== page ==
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Originally posted by anotherdad
reply to post by grimreaper797
I love it when funny and awesome come together as one. I say we give the OP until Tuesday. 24-48 Business hours.
Originally posted by antmax21
Another ..doomsday thread.
Well hopefully...all of this is wrong and we can live another day. The thing is, is that ...there is no credible source here. We cannot fall down just at the notice of one statement, be calm, research, and always be prepared.
Originally posted by themamayada
My Dad is an economic/financial/accounting guru who doesn't read the internet conspiracy stuff (hence, very unbiased).
The global financial crisis is turning into a bigger drain on the U.S. federal budget than experts estimated two weeks ago, ballooning the deficit toward $2 trillion.
The 2009 budget deficit could be close to $2 trillion, or 12.5 percent of gross domestic product, more than twice the record of 6 percent set in 1983, according to David Greenlaw, Morgan Stanley's chief economist.
Treasuries have fallen the past four days even as stocks sank, a sign investors are preparing for bigger U.S. government borrowing. Benchmark 10-year note yields rose to 3.82 percent at 7:49 a.m. in New York, from a close of 3.45 percent Oct. 6.
Payments the government allocated to keep vital companies solvent are beginning to look insufficient.
The additional borrowing could push the national debt well past 70 percent of GDP, the highest since the immediate aftermath of World War II, when the U.S. was still paying off war debt.
Originally posted by grimreaper797
Well its officially the weekend. The market has not crashed.
The news of this weekend with Morgan Stanley, Goldman Sachs, and the G7, will determine next weeks Dow future. I believe that the FSME rang a false alarm on us here.
Modern journalists didn’t view the economy or stock market in the same light as their predecessors. They invoked the history of the market with little understanding of how journalism had covered it. Journalists compared current economic circumstances to the Great Depression more than 40 times in the first four months of 2008 and had made similar comparisons in 2006 and 2007.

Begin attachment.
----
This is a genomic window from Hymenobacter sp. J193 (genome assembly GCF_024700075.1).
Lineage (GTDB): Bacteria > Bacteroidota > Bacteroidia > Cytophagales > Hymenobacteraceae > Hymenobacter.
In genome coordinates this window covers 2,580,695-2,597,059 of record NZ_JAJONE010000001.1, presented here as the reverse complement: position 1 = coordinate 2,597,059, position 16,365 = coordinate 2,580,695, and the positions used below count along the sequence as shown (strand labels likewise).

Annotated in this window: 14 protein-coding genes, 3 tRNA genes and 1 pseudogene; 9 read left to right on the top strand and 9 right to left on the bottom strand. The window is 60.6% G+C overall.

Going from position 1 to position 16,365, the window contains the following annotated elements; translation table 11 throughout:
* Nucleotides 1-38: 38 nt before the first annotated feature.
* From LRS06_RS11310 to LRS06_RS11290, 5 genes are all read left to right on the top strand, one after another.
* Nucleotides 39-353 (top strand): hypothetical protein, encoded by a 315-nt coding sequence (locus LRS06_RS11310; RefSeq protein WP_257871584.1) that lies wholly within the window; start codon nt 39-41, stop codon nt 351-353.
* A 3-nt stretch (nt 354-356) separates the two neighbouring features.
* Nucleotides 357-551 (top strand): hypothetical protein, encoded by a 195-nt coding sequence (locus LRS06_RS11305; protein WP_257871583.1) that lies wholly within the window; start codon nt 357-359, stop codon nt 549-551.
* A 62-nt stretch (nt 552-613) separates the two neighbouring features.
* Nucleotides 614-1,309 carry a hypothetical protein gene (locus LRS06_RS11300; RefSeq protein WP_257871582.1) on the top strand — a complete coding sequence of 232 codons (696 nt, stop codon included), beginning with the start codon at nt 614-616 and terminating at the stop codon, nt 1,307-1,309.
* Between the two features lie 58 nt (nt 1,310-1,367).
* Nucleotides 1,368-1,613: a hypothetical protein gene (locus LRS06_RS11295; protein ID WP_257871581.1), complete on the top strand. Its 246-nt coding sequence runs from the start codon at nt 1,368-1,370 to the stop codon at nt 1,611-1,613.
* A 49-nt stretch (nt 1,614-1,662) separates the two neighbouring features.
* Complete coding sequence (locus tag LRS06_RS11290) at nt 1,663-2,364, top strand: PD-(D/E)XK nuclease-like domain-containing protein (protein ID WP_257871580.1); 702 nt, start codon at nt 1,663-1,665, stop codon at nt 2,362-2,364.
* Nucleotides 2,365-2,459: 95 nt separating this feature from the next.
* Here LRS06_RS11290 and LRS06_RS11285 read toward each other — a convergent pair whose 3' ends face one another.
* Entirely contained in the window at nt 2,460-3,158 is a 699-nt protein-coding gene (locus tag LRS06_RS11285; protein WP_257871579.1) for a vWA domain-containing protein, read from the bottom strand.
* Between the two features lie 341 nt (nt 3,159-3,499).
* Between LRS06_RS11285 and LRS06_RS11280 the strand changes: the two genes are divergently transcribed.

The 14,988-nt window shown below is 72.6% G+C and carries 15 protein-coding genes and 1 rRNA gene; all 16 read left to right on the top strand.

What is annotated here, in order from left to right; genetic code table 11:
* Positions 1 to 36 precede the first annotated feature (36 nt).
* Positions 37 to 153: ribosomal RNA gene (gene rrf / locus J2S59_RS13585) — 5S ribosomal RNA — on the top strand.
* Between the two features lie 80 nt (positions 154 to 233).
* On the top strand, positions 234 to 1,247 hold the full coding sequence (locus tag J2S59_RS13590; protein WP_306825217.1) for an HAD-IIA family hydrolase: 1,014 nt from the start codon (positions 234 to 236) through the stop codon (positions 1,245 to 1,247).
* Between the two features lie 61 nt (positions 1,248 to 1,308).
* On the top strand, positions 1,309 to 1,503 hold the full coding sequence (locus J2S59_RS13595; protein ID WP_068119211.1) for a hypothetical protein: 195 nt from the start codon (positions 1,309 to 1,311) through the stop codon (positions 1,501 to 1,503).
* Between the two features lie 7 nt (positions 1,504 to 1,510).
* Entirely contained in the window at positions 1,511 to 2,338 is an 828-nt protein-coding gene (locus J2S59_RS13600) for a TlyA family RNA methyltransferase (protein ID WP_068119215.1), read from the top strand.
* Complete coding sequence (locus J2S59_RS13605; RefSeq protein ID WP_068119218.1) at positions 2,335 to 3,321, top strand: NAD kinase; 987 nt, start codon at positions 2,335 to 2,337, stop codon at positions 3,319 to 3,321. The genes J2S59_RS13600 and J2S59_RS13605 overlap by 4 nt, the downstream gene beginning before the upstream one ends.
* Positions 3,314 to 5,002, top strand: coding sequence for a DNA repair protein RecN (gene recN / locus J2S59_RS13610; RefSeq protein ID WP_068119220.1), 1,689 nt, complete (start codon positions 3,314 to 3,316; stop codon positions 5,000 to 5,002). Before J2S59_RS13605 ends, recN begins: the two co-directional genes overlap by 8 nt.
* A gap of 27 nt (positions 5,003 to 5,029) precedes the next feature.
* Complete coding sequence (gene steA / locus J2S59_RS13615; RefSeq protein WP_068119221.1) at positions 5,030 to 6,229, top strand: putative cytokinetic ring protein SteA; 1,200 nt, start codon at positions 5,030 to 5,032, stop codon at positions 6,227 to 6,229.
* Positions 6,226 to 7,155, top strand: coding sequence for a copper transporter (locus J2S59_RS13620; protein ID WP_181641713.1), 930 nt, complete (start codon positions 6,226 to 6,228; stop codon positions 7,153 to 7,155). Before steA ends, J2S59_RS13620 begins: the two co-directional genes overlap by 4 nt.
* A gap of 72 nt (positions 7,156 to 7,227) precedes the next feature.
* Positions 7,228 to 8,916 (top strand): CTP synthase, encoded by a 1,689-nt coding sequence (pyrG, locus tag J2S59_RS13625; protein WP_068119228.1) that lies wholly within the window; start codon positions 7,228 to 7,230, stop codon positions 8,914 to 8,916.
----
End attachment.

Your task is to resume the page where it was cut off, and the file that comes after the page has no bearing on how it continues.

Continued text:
As economist Gary L. Wolfram explained, “These numbers are so far afield from what we are experiencing today that it is difficult to comprehend their magnitude.” Wolfram, a Business & Media Institute adviser and the George Munson Professor of political economy at Hillsdale College, explained that the Great Depression had a sweeping impact and wasn’t just a U.S. event. “The Great Depression was a period of decline that involved not just the economy of the United States but that of the entire world. The economy began to falter in 1929. When it hit bottom in 1933, world production had fallen by one-half, with the United States economy declining by 29 percent.”
Originally posted by Trayen11
reply to post by SuperSecretSquirrel
i mean come on,realistically if the US goes down, good luck showing me one country that is self sustaining enought to ride the coming storm that would ensue.....I cant think of one, save perhaps Isreal